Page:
Static analysis of “is”

Returning now to the subject we started discussing last time on FAIC: sometimes the compiler can know via static analysis[1. That is, analysis done knowing only the compile-time types of expressions, rather than knowing their possibly more specific run-time types] that an is operator expression is guaranteed to produce a particular result.

But before we get into that, let’s briefly review the meaning of is in C#. The expression

x is T

for an expression x and a type T produces a bool. Generally speaking, if there is a reference, boxing or unboxing conversion from the runtime value of x to the type T then the result is true, otherwise the result is false. Note that in particular user-defined conversions are not considered. The intention of the operator is to determine if the runtime value of x is actually a useful value of the type T,[2. It is not to determine “is there any way to associate a value of type T with this value?” or “can the value x be legally assigned to a variable of type T?”] and therefore we add a few additional caveats:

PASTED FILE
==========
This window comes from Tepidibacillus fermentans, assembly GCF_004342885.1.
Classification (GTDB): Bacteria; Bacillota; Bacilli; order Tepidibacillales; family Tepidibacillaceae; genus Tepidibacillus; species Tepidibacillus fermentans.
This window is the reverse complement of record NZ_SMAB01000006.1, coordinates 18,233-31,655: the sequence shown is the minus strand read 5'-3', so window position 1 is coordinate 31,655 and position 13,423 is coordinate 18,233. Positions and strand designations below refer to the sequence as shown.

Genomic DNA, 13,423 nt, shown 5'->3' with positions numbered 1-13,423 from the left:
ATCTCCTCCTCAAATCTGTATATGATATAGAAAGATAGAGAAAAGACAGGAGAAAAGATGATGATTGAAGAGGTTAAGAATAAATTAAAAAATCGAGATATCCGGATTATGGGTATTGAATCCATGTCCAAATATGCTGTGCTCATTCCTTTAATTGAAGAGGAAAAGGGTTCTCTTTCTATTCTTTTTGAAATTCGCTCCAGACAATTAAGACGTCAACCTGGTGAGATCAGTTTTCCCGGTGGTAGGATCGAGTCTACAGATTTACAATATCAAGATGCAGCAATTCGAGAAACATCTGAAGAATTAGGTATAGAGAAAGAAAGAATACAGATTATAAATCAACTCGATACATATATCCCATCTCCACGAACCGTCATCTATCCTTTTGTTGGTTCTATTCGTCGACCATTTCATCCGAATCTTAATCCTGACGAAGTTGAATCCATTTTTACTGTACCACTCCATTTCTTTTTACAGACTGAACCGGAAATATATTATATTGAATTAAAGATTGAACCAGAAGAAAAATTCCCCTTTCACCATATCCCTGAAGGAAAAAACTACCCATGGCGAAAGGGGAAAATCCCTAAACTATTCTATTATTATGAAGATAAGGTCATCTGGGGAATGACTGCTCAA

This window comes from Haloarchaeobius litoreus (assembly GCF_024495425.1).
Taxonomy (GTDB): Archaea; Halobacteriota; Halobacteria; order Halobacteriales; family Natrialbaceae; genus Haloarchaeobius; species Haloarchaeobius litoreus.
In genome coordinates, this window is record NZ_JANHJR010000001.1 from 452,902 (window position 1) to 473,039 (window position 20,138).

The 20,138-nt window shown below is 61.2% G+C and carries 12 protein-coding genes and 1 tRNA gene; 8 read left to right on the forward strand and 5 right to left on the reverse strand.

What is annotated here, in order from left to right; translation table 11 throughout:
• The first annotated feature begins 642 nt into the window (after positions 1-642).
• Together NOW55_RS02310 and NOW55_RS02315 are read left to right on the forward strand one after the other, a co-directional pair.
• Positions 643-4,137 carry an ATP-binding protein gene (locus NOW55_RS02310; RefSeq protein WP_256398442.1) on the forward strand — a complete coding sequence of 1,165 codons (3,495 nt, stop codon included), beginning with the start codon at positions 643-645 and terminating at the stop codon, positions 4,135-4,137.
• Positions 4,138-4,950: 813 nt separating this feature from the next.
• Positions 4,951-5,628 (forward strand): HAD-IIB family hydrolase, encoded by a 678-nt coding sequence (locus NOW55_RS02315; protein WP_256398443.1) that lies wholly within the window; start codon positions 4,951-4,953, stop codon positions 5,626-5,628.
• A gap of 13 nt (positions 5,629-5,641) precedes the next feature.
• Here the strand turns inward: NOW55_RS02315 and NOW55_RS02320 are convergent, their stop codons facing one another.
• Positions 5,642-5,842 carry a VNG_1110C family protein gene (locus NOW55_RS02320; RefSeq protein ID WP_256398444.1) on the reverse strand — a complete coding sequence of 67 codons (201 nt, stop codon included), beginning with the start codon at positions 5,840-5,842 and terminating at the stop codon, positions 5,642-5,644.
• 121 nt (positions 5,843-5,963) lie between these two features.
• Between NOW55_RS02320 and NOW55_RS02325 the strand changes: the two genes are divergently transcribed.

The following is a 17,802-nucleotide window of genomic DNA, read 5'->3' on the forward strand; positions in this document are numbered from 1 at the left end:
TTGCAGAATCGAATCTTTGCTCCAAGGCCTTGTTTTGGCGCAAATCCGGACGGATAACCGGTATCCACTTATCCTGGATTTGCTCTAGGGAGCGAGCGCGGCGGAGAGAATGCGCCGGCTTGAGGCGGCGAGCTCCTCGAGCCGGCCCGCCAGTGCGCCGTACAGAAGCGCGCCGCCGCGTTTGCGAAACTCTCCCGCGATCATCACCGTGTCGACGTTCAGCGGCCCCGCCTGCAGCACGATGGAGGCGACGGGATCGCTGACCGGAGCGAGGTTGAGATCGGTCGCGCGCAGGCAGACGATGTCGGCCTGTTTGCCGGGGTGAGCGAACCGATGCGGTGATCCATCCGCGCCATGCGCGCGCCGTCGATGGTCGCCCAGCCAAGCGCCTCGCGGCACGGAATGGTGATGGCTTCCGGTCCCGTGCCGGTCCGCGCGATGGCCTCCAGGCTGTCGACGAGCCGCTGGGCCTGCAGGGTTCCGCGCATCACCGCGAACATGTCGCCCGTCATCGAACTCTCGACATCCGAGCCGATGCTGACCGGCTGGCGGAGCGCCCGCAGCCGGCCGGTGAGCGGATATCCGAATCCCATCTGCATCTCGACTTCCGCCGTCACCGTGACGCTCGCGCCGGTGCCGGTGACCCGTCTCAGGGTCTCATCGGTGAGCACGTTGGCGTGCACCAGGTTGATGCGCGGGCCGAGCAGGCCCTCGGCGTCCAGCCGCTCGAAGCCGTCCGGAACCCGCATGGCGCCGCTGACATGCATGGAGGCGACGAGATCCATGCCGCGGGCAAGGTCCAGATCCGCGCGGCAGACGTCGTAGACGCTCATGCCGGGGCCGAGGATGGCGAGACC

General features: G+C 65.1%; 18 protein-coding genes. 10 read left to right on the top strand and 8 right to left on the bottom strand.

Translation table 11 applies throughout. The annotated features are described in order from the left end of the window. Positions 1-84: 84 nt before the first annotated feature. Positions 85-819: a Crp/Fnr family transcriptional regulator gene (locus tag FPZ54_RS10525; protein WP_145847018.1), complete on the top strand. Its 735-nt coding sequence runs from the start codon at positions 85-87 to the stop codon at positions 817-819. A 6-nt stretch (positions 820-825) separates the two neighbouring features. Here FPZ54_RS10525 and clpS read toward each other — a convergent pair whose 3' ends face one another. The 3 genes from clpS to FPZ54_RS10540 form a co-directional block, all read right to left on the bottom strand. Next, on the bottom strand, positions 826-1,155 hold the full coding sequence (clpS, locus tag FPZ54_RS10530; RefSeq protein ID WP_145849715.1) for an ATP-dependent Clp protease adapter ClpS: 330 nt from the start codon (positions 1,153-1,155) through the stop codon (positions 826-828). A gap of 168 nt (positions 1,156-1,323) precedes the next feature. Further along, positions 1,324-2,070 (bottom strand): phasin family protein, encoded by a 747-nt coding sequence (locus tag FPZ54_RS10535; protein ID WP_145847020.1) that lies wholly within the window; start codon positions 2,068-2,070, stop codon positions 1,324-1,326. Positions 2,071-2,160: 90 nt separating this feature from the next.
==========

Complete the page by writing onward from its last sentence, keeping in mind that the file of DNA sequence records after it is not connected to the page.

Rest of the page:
• T may not be a pointer type
  • x may not be a lambda or anonymous method
  • if x is classified as a method group or is the null literal[3. There are some small spec holes here and around these holes are minor inconsistencies between the C# 5 compiler and Roslyn. The spec does not say what to do if the expression x is a namespace or a type; those are of course valid expressions. The compiler produces an error stating that an expression with a value is expected. Similarly for write-only properties and write-only indexers. The original-recipe C# 5 compiler produces an error if the expression is a void-returning call, which technically is a spec violation; Roslyn produces a warning, though frankly, I’d be more inclined to change the spec in this case. The specification does say that x is T is an error if T is a static type; the C# 5 compiler erroneously allows this and produces false whereas the Roslyn compiler produces an error.] then the result is false
  • if the runtime type of x is a reference type and its value is a null reference then the result is false
  • if the runtime type of x is a nullable value type and the HasValue property of its value is false then the result is false
  • if the runtime type of x is a nullable value type and the HasValue property of its value is true then the result is computed as though you typed x.Value is T

So, knowing that, try to think of some situations in which you know for certain that x is T is going to always produce true, or always produce false. Here are a few that you and I know are always true:

int i = 123; 
bool b1 = i is int; 
bool b2 = i is IComparable; 
bool b3 = i is object;